What Will Define the Future of Radio
Like a hyper kid hopped up on sugar in an antique store, the Internet has broken some things: big-box stores, bookstores, video stores, government secrecy, and taxi cabs, to name a few. Now, it's throwing the vintage definition of radio around, redefining what it means to entertain through sound and how to make money off such a venture.
It's early on in the fight to win the next form of radio -- meaning there can still be unexpected winners and losers.
Traditional radio purveyor Clear Channel Communications, owned by CC Media Holdings after a buyout in 2008, sums up the one strategy that could win the industry's transformation in its annual report:
We continue to expand the choices for our listeners. We deliver music, news, talk, sports, traffic and other content using an array of distribution technologies, including broadcast radio and HD radio channels, satellite radio, iHeartRadio.com and our stations' websites, our iHeartRadio mobile application on smart phones and tablets as well as in-vehicle entertainment and navigation systems.
Clear Channel is making the broad bet on every new technology out there.
Meanwhile, there are pure-play bets on certain technologies and formats. Sirius XM Radio , with its 25.6 million paying subscribers, utilizes satellites to deliver a wide range of content with the help of big personalities like Howard Stern. Pandora Media , with 72 million monthly active users of its free service and 3 million paying subscribers, entertains listeners anywhere a device can connect to the Internet, but has no disc jockeys or personalities as it relies on its algorithms and user preferences to play what users want to hear. Spotify works in the same fashion, and boasts a larger global footprint than either Sirius or Pandora in terms of countries served, with 6 million paying subscribers and 24 million monthly active users.
The new contenders
The most significant players have just begun, however. Apple released iTunes Radio over the past month, and easily brought on 20 million users with what amounts to an add-on to its already-ubiquitous software. And now, Google is readying a paid YouTube music service, which is in addition to its already-released Google Play All Access music service.
These huge companies could fund a music service at a loss for a long, long time with the revenues they make from other segments, most likely longer than the small upstarts like Pandora and Spotify could survive. Spotify's losses grew from $60 million in 2011 to $77 million in 2012. The chart of Pandora's profitability plays mostly in the bass clef with losses as it spends more on content acquisition and sales:
P net income (quarterly) data by YCharts.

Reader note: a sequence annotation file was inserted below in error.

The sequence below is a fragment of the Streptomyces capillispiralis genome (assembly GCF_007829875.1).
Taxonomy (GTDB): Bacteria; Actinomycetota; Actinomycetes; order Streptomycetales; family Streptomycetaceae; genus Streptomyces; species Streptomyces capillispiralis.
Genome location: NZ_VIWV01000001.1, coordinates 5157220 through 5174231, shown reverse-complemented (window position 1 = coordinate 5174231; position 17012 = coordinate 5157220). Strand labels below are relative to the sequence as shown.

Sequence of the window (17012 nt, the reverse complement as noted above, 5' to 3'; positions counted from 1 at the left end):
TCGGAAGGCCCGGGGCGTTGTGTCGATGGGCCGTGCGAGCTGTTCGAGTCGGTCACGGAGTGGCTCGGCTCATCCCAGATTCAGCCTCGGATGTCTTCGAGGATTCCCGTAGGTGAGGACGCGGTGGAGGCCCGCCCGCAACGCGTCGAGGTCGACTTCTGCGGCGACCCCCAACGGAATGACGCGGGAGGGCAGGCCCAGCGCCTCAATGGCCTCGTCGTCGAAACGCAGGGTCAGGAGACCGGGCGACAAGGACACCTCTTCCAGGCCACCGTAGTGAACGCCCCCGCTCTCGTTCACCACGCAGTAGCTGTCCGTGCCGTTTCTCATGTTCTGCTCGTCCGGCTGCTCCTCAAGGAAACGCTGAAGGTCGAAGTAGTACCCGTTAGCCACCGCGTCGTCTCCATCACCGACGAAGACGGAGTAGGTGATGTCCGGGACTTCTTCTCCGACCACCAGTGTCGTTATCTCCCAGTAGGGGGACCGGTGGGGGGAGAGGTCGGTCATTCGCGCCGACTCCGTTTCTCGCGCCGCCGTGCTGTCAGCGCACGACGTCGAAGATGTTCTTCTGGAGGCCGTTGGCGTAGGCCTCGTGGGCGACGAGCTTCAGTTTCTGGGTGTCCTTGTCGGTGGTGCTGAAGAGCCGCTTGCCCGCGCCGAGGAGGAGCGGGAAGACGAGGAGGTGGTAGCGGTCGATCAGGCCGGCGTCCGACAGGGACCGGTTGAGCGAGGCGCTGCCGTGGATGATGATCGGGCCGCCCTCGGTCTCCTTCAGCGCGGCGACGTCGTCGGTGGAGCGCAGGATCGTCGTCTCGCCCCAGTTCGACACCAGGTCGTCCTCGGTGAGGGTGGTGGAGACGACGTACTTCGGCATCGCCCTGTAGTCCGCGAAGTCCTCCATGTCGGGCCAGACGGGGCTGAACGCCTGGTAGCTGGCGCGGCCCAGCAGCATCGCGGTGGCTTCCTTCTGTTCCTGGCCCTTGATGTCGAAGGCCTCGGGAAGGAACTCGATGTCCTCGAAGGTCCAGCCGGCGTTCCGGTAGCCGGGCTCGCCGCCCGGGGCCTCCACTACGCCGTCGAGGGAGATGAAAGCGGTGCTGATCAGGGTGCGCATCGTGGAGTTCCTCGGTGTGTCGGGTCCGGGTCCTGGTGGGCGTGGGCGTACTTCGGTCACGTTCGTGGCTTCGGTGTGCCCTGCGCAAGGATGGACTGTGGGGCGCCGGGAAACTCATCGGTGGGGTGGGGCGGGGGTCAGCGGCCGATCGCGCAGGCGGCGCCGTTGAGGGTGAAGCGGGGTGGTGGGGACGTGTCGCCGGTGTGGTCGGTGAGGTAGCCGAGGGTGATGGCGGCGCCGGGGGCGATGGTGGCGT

Combatting the giants
Not all is lost for the smaller competition, as a recent survey shows that while Pandora still fights for consistent profitability, its music-pleasing algorithm outdoes what iTunes Radio offers. For the question "Plays songs I want to hear," Pandora won with 72% in agreement compared to iTunes Radio's 63%.
For companies like Clear Channel and Sirius, capitalizing on their radio personalities will be important for survival. While Internet radio has defined itself mostly as streaming music with no human DJ presence, classic personalities and news from AM, FM, and XM stations can fill a niche in listeners' lives. Apple has leaked documents hinting it would add news, weather, and talk stations in the future.
The future radioscape
With any industry that sees increased competition, margins can fall. With Apple and Google in the mix, margins can fall beyond what is profitable and sensible for streaming music. If listeners end up defining radio as solely a music delivery service, the niche of radio personalities and the companies that depend on them, like Clear Channel and Sirius, will find themselves in the same profit-thin position.
Radio travels across many different frequencies and devices now, including Wi-Fi and satellites. Consumers are willing to pay for the service, through fees or attention to ads. But the combination of devices and services and payments that ends up dominant still sounds muddy this early on.
The future of a different media
Radio is only one form of entertainment: Americans spend nearly 34 hours a week watching television! With television viewing taking up almost as much time as the average workweek, the potential for profits in the space is enormous. The Motley Fool's top experts have created a new free report titled "Will Netflix Own the Future of Television?" The report not only outlines where the future of television is heading, but offers top ideas for how to profit. To get your free report, just click here!
The article What Will Define the Future of Radio originally appeared on Fool.com.
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